3. Next, look at how you spend your energy and what energises you the most. What are the three things that you always find energy for? You will always have energy for things that are truly highest on your values list and that inspire you.
  4. How do you spend your money and your resources? What are the three things that you spend your money on most? You will feel reluctant to spend money on things you perceive to be unimportant.
  5. Where are you the most ordered and organised? Where do you have the highest degree of order and organisation? What are the three things that you are most organised in? Where are you most organised?
  6. Where are you most reliable, disciplined and focused? What are the three things you are most reliable on? Whatever is highest you value, you will be disciplined to do.
  7. What do you inwardly think about most? What are your innermost dominant thoughts? What are the three things that you dominate your thoughts on?
  8. What do you visualise most about how you would love your life to be that is gradually showing fruits and coming into reality? What are the three things that you visualise, envision, or daydream about most and bringing about?
  9. What do you internally dialogue with yourself about most that is meaningful and that is gradually coming true or into your life? What are the three things that you internally talk to yourself about most that are manifesting?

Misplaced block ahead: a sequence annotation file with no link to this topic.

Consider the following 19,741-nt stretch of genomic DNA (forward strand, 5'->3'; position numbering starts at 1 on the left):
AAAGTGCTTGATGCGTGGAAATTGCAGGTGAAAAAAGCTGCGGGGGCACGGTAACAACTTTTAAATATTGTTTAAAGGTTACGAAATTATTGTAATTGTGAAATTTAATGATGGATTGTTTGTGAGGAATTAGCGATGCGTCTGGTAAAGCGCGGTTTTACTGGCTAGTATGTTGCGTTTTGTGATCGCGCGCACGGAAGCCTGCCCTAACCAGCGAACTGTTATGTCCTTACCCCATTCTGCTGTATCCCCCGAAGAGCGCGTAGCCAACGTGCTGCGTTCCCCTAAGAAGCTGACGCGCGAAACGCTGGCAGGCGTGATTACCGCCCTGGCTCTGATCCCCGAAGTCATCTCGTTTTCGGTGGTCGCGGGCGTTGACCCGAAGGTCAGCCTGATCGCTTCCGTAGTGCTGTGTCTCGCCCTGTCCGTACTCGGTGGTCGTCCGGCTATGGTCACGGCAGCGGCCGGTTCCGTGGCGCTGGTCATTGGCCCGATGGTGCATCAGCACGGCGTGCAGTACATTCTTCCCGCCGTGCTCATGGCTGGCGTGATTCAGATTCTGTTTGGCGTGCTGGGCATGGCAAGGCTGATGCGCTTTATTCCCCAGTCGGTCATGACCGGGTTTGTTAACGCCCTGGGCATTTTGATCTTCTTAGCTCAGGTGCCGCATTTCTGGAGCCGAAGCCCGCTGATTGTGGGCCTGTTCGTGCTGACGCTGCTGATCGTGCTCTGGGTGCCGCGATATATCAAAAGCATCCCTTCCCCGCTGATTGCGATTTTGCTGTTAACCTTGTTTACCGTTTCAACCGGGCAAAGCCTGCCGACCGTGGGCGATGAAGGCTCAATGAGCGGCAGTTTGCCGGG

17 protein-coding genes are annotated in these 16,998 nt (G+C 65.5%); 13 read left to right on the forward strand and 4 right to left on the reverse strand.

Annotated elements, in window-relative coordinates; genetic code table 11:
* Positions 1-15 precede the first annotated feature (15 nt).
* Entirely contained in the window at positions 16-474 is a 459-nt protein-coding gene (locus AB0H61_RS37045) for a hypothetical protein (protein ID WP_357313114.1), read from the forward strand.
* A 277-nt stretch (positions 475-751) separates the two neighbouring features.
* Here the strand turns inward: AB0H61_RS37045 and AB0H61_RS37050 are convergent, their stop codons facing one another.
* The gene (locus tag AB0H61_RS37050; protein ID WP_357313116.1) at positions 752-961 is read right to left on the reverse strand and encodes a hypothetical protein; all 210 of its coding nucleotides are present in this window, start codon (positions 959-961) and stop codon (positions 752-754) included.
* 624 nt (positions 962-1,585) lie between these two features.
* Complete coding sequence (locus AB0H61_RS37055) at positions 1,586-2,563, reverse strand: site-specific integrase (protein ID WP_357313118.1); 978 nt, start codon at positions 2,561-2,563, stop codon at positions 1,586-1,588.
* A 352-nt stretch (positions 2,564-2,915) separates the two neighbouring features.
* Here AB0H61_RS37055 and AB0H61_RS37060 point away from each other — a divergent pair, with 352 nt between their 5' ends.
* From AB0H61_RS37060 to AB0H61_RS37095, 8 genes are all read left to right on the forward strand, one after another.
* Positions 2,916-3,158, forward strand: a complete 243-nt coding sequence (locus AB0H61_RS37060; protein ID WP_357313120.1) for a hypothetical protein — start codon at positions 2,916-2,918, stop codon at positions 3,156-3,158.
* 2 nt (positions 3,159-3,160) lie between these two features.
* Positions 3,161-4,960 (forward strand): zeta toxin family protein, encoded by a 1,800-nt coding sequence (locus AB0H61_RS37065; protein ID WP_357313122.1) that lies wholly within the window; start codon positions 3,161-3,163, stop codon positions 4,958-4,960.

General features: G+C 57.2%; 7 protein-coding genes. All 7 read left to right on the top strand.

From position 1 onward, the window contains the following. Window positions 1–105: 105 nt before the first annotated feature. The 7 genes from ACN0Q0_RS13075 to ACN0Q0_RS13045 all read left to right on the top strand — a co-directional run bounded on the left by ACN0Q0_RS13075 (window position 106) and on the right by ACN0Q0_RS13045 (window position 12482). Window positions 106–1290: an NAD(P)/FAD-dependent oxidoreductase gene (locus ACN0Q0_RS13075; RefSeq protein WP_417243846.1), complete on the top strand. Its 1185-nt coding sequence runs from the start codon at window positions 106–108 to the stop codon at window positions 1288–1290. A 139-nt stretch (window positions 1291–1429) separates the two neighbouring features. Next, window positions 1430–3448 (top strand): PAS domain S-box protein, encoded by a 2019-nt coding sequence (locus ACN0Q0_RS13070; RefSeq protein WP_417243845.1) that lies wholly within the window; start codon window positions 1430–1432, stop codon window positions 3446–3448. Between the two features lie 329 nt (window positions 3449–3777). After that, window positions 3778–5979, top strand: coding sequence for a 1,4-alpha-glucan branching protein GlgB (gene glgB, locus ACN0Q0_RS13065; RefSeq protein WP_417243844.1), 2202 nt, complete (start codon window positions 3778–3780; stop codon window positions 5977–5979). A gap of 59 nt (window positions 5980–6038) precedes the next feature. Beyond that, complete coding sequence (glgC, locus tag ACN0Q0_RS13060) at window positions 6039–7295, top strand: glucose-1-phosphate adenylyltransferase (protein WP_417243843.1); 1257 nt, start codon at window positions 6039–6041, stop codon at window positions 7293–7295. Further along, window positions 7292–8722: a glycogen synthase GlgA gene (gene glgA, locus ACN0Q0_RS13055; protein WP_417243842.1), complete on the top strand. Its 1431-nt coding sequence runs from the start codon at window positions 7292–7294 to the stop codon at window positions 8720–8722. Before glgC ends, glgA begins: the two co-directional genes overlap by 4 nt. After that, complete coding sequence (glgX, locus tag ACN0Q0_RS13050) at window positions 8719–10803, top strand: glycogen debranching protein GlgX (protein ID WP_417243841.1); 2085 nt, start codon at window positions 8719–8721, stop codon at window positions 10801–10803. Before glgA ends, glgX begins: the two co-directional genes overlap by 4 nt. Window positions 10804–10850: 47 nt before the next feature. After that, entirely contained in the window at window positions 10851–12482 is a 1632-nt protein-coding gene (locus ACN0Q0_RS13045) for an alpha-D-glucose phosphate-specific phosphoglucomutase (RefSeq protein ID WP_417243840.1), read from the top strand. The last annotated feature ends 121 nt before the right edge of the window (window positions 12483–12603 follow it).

10. What do you most talk about in social settings? What are the three things that you converse with others about? What are the three things that you keep wanting to bring into conversations?
  11. What inspires you or are you inspired about most? What is common to the people who have inspired you? What is common to all the things, insights, experiences or events that have repeatedly inspired you?
  12. You are most willing to stretch yourself and persistently act towards goals that have the most meaning to you. So, what are the three most consistent long-term goals that you have persisted working towards that have stood the test of time?
  13. What topics of study inspire you the most? When you enter a bookstore, which section do you make a beeline for? Which topic of magazines do you subscribe to? Which section of the newspapers do you turn to first? Are there nonfiction TV shows or film documentaries that you seek out?

Your values are YOURS and yours only.

You know them and all you need to do is to understand how they can help you determine your what, why and how.

Please share your values – we’d love to hear about them.

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Tony Dimitriadis